McArthur-Burney Falls Memorial State Park
Falls, Burney Creek, Rim Trails
3.5 miles round trip
President Theodore Roosevelt once proclaimed Burney Falls “the eighth wonder of the world.” High praise indeed, for the twin, thundering 129 foot falls, accompanied by numerous plumes of water, is a spectacular sight.
Burney Falls is protected by McArthur-Burney Falls Memorial State Park, one of the more off-the-beaten track units of the California state park system. The park is sometimes described as being located in “Pit River Country,” “the Shasta-Cascade Wonderland,” or “halfway between Mt. Shasta and Lassen Peak.” Geologists describe the park’s location as on the edge of the Modoc Plateau or on the far south end of the Cascade Range.
Volcanic action was the dominant force shaping the landscape in this part of California. This vulcanism is evident not only around nearby Shasta and Lassen Peaks, but in more subtle ways in the state park itself.
Sometimes water percolates through the porous surface of the lava rock and is trapped in huge subterranean rivers and reservoirs. One of these underground aquifers feeds Burney Creek—and in turn, Burney Falls. The falls ﬂows all year even though a half mile above the falls, Burney Creek is often absolutely dry.
Present-day park ﬂora illustrates the aftereffects of vulcanism, too. Notice the scarcity of bushes—what botanists call “understory”—beneath the trees. This lack of ground cover is due to the composition of the ground itself; what moisture falls onto the porous basalt rock percolates deep into the ground and is thus unavailable to many shallow-rooted plants that would normally grow in this type of climate and ecosystem.
Several Native American groups, particularly the Ilmawi, had villages near the present-day park. They dug deep pits nearby in order to trap big game. Nineteenth-century explorers and settlers referred to these people as Pit River Indians. The falls was considered a “power spot” by the native people.
To some early twentieth-century Californians, the falls was a power spot too—for hydroelectric power that is. One dam, Pit River Number Three, resulted in the formation of Lake Britton, located a mile down-canyon from Burney Falls. For a time, the falls was threatened by dam builders but their preservation was assured in 1922 when Frank McArthur donated the falls, along with some surrounding land, to the state park system. The park honors McArthur’s pioneer parents, John and Catherine McArthur.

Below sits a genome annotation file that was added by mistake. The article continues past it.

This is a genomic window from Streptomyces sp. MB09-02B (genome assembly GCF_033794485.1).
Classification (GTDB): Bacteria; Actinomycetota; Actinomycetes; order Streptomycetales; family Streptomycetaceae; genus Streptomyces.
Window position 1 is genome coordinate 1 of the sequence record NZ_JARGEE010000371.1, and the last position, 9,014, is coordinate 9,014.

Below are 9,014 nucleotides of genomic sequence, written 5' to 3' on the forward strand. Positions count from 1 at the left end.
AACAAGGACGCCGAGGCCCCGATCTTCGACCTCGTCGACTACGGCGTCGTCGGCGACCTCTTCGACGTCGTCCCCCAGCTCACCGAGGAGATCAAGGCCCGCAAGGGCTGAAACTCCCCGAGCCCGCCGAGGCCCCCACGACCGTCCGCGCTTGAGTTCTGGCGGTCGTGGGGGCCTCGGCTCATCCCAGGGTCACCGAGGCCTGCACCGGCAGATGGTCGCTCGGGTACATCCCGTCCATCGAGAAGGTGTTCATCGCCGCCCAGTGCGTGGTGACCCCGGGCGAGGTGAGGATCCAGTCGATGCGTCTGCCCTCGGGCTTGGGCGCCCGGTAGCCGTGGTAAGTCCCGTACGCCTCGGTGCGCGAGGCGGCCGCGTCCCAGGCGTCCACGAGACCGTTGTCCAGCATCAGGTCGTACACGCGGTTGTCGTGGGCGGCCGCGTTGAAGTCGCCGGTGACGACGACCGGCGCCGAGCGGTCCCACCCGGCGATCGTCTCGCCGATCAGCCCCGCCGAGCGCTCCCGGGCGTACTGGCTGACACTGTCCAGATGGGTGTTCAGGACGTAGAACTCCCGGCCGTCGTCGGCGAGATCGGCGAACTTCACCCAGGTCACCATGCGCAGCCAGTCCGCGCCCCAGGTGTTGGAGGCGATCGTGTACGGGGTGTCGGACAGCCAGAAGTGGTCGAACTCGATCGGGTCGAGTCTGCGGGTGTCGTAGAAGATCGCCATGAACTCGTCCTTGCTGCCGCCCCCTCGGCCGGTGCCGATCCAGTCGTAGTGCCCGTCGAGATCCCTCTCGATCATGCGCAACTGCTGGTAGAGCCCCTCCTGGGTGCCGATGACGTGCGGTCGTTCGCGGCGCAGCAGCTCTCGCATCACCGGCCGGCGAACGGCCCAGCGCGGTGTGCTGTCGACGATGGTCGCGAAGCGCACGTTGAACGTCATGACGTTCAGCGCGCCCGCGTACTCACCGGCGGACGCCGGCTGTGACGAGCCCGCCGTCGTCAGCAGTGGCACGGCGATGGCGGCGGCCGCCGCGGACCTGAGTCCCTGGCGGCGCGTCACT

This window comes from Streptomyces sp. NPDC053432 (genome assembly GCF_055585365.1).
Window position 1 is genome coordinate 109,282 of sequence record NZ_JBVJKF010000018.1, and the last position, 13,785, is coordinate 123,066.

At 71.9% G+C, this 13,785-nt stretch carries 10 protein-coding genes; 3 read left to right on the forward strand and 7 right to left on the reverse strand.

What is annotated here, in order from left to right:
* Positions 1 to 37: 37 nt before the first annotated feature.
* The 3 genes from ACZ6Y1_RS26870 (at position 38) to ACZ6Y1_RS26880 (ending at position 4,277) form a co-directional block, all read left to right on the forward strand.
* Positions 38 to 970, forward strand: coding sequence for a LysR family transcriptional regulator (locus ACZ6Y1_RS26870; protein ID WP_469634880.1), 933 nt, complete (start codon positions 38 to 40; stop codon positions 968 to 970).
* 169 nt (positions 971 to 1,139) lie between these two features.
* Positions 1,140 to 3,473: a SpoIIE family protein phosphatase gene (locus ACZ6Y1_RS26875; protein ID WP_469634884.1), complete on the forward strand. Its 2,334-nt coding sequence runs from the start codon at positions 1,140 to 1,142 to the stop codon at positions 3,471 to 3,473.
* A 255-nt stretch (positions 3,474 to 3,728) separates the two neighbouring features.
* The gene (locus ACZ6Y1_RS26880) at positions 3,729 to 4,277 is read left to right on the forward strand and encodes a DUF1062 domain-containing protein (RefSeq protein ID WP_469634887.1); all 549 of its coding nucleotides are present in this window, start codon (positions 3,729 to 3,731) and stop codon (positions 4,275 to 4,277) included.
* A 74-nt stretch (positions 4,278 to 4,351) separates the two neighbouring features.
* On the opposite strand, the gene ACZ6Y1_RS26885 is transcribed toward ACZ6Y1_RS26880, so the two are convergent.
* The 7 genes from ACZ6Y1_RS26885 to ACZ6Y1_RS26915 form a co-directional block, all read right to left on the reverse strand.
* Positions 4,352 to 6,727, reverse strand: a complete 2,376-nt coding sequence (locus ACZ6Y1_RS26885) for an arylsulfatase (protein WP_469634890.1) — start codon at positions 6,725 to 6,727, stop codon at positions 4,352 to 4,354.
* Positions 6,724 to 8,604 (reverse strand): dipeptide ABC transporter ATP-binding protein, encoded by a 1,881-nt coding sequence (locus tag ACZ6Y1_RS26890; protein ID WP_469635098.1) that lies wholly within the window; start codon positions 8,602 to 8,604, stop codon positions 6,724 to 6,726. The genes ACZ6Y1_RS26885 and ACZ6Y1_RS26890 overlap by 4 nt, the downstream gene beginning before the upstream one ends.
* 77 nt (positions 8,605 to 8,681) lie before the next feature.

Park trails serve up several different views of the falls and the 200 million gallons of water that tumble into Burney Creek Gorge. A one mile nature trail with 24 stops introduces visitors to geological and botanical features. Pick up an interpretive pamphlet at the park visitor center or at the camp store.
Directions to trailhead: The state park is located off Highway 89, eleven miles north of the little town of Burney. Falls Trail begins at a viewpoint, on the west side of the park entrance opposite a little camp store.
The hike: Follow Falls Trail, paved for a couple hundred yards, switchbacks down toward the falls. Falls Trail is also the park’s nature trail, with a number of interpreted stops en route.
Most park visitors aren’t hikers, so most venture only as far as the base of the falls. The spray from the falls is terriﬁc natural air-conditioning; it’s always quite cool in the canyon, even on a summer’s day.
I recommend following Falls Trail along the east side of Burney Creek to the ﬁrst footbridge over Burney Creek, then heading up-creek along the west side of Falls Trail. After you ascend the gorge wall and get an eye-level view of the falls, retrace your steps.
Burney Creek elbows west then north, while you continue due north on Burney Creek Trail into a mixed forest of ponderosa pine, incense cedar and Douglas ﬁr. A mile’s walk brings you to a signed junction: Burney Creek Trail continues north to its end at a peninsula separating Burney Creek Cove from the main body of Lake Britton. You’ll ﬁnd a boat launch facility at the cove, a sandy beach and swimming area on the lake.
From the junction, Rim Trail ascends moderately up the rim of Burney Creek Canyon, then skirts the park’s campground before petering out just short of the viewpoint where you began this walk.
© 2012 The Trailmaster, Inc.
From John McKinney’s
Day Hiker’s Guide to California’s State Parks
Trail descriptions and maps have been reproduced with the permission of the author. To learn more about The Trailmaster and other related publications please visit their website at www.thetrailmaster.com.